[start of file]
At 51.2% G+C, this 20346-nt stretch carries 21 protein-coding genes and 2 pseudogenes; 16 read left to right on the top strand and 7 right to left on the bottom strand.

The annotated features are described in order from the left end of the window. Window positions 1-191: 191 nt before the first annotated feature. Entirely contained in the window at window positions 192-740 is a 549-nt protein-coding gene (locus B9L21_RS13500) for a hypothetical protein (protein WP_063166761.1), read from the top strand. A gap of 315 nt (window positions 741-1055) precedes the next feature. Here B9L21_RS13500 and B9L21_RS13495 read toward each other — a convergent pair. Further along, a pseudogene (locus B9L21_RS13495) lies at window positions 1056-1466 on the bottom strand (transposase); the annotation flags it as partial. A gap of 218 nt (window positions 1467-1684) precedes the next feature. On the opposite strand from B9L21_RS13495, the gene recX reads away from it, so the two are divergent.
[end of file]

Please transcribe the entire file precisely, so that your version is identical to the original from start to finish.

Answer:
At 51.2% G+C, this 20346-nt stretch carries 21 protein-coding genes and 2 pseudogenes; 16 read left to right on the top strand and 7 right to left on the bottom strand.

The annotated features are described in order from the left end of the window. Window positions 1-191: 191 nt before the first annotated feature. Entirely contained in the window at window positions 192-740 is a 549-nt protein-coding gene (locus B9L21_RS13500) for a hypothetical protein (protein WP_063166761.1), read from the top strand. A gap of 315 nt (window positions 741-1055) precedes the next feature. Here B9L21_RS13500 and B9L21_RS13495 read toward each other — a convergent pair. Further along, a pseudogene (locus B9L21_RS13495) lies at window positions 1056-1466 on the bottom strand (transposase); the annotation flags it as partial. A gap of 218 nt (window positions 1467-1684) precedes the next feature. On the opposite strand from B9L21_RS13495, the gene recX reads away from it, so the two are divergent.